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Our route will be uphill, about 1.5 miles with about 1100 feet of elevation gain over the route.  Our destination is the top of the butte seen at top center in the photo below, and the trail will NOT be a smooth one! Basically the route takes us to the bottom of the cliff in the foreground, then left and “off screen” and up and around on a path with some “edgy”  segments with “ball bearing” footing that would have turned me around for home a few years back.  Slow and easy does it!

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But the views are worth it!  Soon you gain some altitude above the surroundings, and long horizons over the wilderness are the order of the day.  The formation at the left horizon is the Flatiron, I’d guess about 15 miles distant.

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Here are some more views seen on the ascent.

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From time to time on these hikes we come across curious sights which cause you to scratch your noggin and try to imagine “what is this about?”.  Here, shortly after we reached the flat top of the butte, we came upon the scene below.  This circle is about 8-10 feet in diameter, and someone(s) spent a lot of energy in this remote spot to “make their mark”.

Note:  After publishing this hike, my “Lil Sis” Carolyn suggested that this circle might be a Native American medicine wheel.  After googling up some images, I’m certain that she’s right.  Thanks!

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Before heading back down we wandered around the rim of the plateau admiring the views.

In the scene below the foreground is Fish Creek Canyon at the point that it enters the Salt River Canyon.  This is where our “downhill hike” companions will lunch and turn back to the cars.

Upstream on the Salt (out of view towards middle right of the photo) is Horse Mesa Dam which forms Apache Lake.  Lower center of the photo you can see a cluster of homes for the workers who take care of the dam.  It’s a long drive over twisty cliffside roads to the corner store for a loaf of bread!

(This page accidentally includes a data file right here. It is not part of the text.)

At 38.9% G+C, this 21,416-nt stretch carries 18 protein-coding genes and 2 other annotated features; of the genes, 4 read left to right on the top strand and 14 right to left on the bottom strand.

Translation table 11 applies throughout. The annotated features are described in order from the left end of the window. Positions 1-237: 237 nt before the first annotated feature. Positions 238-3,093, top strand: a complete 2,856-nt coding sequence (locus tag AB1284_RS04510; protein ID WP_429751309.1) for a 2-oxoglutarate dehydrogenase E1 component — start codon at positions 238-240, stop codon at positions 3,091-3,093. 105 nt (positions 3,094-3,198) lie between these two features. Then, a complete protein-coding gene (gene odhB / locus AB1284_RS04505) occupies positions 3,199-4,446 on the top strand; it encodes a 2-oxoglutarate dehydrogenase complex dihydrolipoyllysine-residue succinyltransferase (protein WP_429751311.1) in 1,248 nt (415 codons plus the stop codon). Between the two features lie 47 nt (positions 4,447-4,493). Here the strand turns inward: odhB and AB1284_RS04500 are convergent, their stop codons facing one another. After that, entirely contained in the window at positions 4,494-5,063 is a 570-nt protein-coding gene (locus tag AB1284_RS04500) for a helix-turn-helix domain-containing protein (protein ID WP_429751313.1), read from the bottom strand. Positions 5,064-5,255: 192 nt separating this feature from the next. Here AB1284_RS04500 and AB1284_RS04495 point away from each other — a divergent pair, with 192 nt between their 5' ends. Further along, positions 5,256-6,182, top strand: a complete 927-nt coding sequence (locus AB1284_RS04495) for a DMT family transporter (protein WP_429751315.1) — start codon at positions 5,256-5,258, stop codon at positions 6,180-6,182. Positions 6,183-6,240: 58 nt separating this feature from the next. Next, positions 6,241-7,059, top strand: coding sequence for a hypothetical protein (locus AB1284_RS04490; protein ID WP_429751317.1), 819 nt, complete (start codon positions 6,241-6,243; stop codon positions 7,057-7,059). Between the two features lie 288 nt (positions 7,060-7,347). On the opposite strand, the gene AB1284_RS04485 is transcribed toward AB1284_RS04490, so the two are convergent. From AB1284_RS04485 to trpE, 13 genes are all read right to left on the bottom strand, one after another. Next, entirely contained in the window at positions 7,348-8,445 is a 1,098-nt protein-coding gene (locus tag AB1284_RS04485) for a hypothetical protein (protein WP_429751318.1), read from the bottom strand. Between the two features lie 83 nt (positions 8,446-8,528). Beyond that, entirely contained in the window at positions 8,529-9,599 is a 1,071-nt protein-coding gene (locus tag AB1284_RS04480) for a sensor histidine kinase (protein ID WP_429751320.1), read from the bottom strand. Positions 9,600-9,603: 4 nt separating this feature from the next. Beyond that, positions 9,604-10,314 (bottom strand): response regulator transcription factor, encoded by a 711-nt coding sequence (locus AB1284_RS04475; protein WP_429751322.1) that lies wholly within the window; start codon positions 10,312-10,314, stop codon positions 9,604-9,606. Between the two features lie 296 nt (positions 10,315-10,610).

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Here are some more views from our lofty lunch perch down into the surrounding wilderness.

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LaBarge Narrows — Under different light


This hike seemed easier to me this year than last.  Eleven miles and 1,800 feet of elevation gain (accumulated) is a challenge, but the weather was nice in the 60′s with good breezes, and hazy overcast for good light conditions. The hike starts from First Water trailhead (a familiar place for us this year, it seems!) and follows Second Water trail eastward to Boulder Canyon.  The scenes as you descend into that canyon are spectacular under any light, even clouds! 01 At the end of Second Water trail, the route turns south on Boulder Canyon trail.  The canyon comes by its’ name honestly!  The trail boulder-hop-crosses the creek 11 times.  Last year all crossings were over flowing water, this year only a couple crossings were wet.  It’s a dry winter in the Superstitions. 02 After a trek up canyon (2 miles of so?) we abandon the established trails and follow a faint and gnarly “use” path up and over a saddle on Battleship Mountain.  This is the toughest link in the route (and you have to do it both directions) because of the steep grade and inconsistent footing.  Wild country! One the way up over the pass there was a recent rockfall off to our right.  Below is a “zoomed” shot showing the fresh break in the cliff and debris below. 03 Topping the saddle, you begin the descent into LaBarge Canyon.  The view below is looking “down canyon” as it opens on it’s path northward towards the Salt River. 1 Our destination is “up canyon”.  In the photo below note the dark basalt rock in the right of the scene.  That is the core of an ancient volcano, and the “narrows” is a narrow slot canyon which pierces that formation.  Lacking 3D capabilities, it’s not easy to see in this shot. 13 When you reach the canyon floor the Narrows is to your right.  The floor of the slot is smooth, almost polished in appearance, the result of millenniums of water flow which carved this path, and the walls are 4-500 foot cliffs of jagged basalt. 2Huge boulders choke the canyon upstream, many the size of large buildings. 5 8 6 10 11 15One can’t help wonder at the changes that this monolithic head has observed over the eons it has sat deep in this canyon. 9

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Hackberry Springs Loop


I was surprised that I can’t find a previous description of this hike in my blog.

It’s a fun hike, about 5 or 6 miles, over easy ground starting from the First Water trailhead.  The first segment of the trail is the familiar trek up to Garden Valley to the ruins at the Black Mesa trail junction.  The remainder of the loop is on “un-named” trail going north across Garden Valley, then dropping into a canyon and proceeding westward to the area of the spring.  It is situated near a narrow slot canyon cut by a creek, and that area is lush with trees and grass.

Overall you get a wide variety of scenery including gorgeous cliffs, the meadow-like environment of Garden Valley, a narrow canyon, and a lot of “long horizon” views of the interior of the the Superstitions.

Today we were blessed by “photographer friendly” skies, broken and hazy clouds, which always seems to add a special touch to the “look and feel” of the beautiful Superstitions.

Enjoy the pictures!